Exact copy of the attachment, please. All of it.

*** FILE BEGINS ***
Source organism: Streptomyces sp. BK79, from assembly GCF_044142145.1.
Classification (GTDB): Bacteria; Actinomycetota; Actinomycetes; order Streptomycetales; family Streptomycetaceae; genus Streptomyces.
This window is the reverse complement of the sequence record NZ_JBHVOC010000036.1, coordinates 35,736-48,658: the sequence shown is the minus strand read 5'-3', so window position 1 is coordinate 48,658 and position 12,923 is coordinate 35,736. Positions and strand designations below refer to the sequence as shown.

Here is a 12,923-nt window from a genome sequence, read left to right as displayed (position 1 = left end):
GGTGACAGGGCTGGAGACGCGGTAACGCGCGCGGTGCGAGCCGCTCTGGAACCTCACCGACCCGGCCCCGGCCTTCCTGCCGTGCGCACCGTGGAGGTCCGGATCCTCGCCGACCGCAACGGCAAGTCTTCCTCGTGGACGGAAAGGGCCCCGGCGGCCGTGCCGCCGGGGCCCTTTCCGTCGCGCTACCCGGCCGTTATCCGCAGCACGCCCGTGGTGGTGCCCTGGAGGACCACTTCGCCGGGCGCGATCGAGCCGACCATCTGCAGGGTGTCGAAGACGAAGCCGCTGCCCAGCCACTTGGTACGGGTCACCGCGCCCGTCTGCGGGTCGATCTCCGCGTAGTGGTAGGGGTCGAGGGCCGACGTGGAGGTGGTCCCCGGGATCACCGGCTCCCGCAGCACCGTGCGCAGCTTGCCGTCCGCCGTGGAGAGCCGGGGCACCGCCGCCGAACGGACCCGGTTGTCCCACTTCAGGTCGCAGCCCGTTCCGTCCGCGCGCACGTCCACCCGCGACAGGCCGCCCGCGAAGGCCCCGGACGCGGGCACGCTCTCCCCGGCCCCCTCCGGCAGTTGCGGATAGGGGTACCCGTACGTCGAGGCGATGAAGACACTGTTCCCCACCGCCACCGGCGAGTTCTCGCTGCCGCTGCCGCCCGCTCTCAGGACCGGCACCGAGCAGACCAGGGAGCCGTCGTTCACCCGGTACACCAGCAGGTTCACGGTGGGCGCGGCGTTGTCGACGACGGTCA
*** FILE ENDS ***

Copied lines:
Source organism: Streptomyces sp. BK79, from assembly GCF_044142145.1.
Classification (GTDB): Bacteria; Actinomycetota; Actinomycetes; order Streptomycetales; family Streptomycetaceae; genus Streptomyces.
This window is the reverse complement of the sequence record NZ_JBHVOC010000036.1, coordinates 35,736-48,658: the sequence shown is the minus strand read 5'-3', so window position 1 is coordinate 48,658 and position 12,923 is coordinate 35,736. Positions and strand designations below refer to the sequence as shown.

Here is a 12,923-nt window from a genome sequence, read left to right as displayed (position 1 = left end):
GGTGACAGGGCTGGAGACGCGGTAACGCGCGCGGTGCGAGCCGCTCTGGAACCTCACCGACCCGGCCCCGGCCTTCCTGCCGTGCGCACCGTGGAGGTCCGGATCCTCGCCGACCGCAACGGCAAGTCTTCCTCGTGGACGGAAAGGGCCCCGGCGGCCGTGCCGCCGGGGCCCTTTCCGTCGCGCTACCCGGCCGTTATCCGCAGCACGCCCGTGGTGGTGCCCTGGAGGACCACTTCGCCGGGCGCGATCGAGCCGACCATCTGCAGGGTGTCGAAGACGAAGCCGCTGCCCAGCCACTTGGTACGGGTCACCGCGCCCGTCTGCGGGTCGATCTCCGCGTAGTGGTAGGGGTCGAGGGCCGACGTGGAGGTGGTCCCCGGGATCACCGGCTCCCGCAGCACCGTGCGCAGCTTGCCGTCCGCCGTGGAGAGCCGGGGCACCGCCGCCGAACGGACCCGGTTGTCCCACTTCAGGTCGCAGCCCGTTCCGTCCGCGCGCACGTCCACCCGCGACAGGCCGCCCGCGAAGGCCCCGGACGCGGGCACGCTCTCCCCGGCCCCCTCCGGCAGTTGCGGATAGGGGTACCCGTACGTCGAGGCGATGAAGACACTGTTCCCCACCGCCACCGGCGAGTTCTCGCTGCCGCTGCCGCCCGCTCTCAGGACCGGCACCGAGCAGACCAGGGAGCCGTCGTTCACCCGGTACACCAGCAGGTTCACGGTGGGCGCGGCGTTGTCGACGACGGTCA